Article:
Nucleus found that end users at companies having deployed an enterprise wide spam filters received 20 percent less spam, on an average, than companies that had no filtering tools deployed. The statistic points to the clear ROI opportunities from spam-filtering tools. Regaining even a small portion of the productivity, bandwidth, hardware, and other resources hogged by spam can easily justify the costs of the technology in most situations.
A striking fact is that whereas spam filters were reducing the impact of spam by 26 percent on average in 2003, that number has dropped to 20 percent today.
Therefore, for the vast majority of companies, Kaushik strongly recommended the purchase of companywide spam filters and an aggressive upgrade strategy to ensure that they are using the most current functionality.
Nucleus suggested two possible trends to explain the decline. Firstly, many IT administrators have shied away from configuring spam filters to more aggressive levels, for fear of deleting legitimate e-mail. Secondly, the sheer volume of spam is increasing exponentially a factor outside the control of technology vendors.
As an estimate of the annual cost of spam, $1934 per employee per year is relatively conservative it does not recognize the dollar expense of IT personnel, software, CPU hardware, and bandwidth hogged by spam. The figure also doesn’t account for the less visible layer of costs associated with spam, like the negative impact of virus-triggered network outages on customer satisfaction or increased corporate exposure to harassment suits.
On average, respondents estimated that the cost of spam per employee per year is $220. Based on actual customer data, Nucleus determined the productivity cost of spam alone is as high as $1934 per employee per year emphasizing the need for ongoing education about the real damage done by spam.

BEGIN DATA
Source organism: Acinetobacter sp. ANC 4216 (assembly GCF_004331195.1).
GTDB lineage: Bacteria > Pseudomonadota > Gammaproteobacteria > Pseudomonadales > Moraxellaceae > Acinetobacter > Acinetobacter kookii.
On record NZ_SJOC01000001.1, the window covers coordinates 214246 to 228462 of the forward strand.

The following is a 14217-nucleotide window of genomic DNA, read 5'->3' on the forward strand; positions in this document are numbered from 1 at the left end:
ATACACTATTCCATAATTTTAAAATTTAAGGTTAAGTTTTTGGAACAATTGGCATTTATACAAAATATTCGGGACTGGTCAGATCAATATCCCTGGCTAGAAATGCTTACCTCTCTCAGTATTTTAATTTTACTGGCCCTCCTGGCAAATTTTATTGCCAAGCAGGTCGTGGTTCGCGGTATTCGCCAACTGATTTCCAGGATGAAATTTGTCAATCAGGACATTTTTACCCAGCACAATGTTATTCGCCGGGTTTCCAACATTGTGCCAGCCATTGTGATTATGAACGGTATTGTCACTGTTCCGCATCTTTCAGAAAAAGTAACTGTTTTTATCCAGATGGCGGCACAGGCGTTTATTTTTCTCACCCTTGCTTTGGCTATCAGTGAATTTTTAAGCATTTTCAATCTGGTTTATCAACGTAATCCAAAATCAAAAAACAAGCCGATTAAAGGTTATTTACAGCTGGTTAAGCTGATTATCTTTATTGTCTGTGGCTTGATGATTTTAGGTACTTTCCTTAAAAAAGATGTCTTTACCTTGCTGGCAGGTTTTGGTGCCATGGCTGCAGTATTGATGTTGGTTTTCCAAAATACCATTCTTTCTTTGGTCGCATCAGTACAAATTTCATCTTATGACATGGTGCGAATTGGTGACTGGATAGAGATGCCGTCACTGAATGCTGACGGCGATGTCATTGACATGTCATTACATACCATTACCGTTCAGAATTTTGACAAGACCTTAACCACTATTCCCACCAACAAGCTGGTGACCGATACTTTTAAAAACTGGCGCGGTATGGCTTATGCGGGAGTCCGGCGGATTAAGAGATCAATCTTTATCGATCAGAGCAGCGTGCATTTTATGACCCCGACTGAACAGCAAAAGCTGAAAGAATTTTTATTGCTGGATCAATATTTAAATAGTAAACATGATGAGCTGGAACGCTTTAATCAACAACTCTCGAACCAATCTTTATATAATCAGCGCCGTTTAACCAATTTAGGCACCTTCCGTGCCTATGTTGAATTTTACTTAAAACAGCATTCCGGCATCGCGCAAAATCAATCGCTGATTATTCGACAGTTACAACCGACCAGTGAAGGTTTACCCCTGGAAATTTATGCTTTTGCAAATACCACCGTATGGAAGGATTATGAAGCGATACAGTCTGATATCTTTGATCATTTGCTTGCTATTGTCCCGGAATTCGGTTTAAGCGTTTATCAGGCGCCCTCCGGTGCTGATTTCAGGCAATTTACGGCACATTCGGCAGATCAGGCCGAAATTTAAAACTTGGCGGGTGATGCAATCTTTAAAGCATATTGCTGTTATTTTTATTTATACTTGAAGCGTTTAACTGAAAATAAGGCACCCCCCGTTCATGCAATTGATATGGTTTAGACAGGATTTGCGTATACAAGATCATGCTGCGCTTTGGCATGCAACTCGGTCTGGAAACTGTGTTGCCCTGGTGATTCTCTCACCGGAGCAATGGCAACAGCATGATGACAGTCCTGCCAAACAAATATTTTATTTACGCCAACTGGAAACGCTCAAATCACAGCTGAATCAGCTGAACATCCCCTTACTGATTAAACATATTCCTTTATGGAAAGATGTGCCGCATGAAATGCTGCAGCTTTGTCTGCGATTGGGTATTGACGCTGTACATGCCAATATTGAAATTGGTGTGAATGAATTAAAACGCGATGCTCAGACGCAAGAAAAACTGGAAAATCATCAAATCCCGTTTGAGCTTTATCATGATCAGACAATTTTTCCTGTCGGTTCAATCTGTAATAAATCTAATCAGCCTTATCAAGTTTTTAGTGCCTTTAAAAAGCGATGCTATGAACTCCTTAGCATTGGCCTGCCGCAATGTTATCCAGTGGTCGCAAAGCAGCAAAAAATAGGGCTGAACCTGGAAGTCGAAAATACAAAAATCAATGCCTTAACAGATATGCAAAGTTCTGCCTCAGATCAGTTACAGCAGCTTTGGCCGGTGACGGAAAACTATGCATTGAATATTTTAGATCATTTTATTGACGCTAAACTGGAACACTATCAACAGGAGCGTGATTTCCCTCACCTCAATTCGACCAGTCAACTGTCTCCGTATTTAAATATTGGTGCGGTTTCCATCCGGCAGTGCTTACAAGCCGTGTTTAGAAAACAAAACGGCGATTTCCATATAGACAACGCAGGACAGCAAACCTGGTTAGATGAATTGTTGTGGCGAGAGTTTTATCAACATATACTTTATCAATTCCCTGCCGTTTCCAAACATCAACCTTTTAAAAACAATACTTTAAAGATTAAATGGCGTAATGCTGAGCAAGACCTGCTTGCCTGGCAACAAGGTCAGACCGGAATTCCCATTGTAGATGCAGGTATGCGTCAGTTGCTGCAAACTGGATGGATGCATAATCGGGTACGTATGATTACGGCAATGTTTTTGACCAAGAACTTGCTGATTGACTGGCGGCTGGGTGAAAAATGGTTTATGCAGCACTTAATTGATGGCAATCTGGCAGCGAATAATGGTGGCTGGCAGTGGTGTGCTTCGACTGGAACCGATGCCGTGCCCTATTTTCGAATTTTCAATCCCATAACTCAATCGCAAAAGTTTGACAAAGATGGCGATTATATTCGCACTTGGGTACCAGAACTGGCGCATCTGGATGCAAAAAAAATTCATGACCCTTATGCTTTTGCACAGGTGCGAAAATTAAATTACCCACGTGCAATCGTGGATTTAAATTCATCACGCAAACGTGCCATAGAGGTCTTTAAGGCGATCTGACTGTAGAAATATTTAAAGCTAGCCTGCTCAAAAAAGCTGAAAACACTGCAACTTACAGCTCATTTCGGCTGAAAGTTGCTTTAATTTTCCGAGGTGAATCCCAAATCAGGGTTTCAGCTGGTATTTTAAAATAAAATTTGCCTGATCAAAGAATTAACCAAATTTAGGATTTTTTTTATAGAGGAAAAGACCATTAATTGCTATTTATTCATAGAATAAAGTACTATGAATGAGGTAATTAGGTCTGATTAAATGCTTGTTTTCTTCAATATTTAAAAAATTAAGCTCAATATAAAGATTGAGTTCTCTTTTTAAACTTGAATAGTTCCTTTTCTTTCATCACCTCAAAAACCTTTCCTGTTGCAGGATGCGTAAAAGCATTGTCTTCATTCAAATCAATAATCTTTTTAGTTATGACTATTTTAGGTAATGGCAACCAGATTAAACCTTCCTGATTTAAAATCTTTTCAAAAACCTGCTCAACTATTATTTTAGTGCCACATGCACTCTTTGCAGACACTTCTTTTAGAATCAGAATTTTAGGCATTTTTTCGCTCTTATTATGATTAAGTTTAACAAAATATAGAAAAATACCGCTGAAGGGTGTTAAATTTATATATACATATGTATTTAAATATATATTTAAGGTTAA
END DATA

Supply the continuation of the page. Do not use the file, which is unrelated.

But when Nucleus asked respondents for an estimate of what they considered to be the per-employee cost of spam to their company, they provided starkly low figures.
Employee estimates ranged from as low as $25 to a high of $1000 and averaged out to $220 per employee, but none approached the actual average of $1934 per employee, indicating the continuing gap between the perceived and actual costs of spam.
So how can an enterprise effectively combat the menace of spam? Kaushik replied, Spamming has become relatively easy since e-mail protocols are easier to forge, user addresses are simple to harvest, and there is virtually no cost involved with sending out spam. What an enterprise needs is an effective anti-spam solution. Our spam prevention solution is based on a heuristics driven filtering process.
Heuristic technology is the science of calculating the probability that a particular message is spam, based on the collective occurrence of a set of characteristics of the message.
This technology adds an additional adaptive layer of detection to the commonly deployed unsafe list or signature-based scanning provided by most enterprise anti-spam vendors, including Trend Micro. While signature-based scanning can be updated to block known sources of spam, heuristics-based scanning can be quickly adapted to detect entirely new categories or methods of spamming, concluded Kaushik.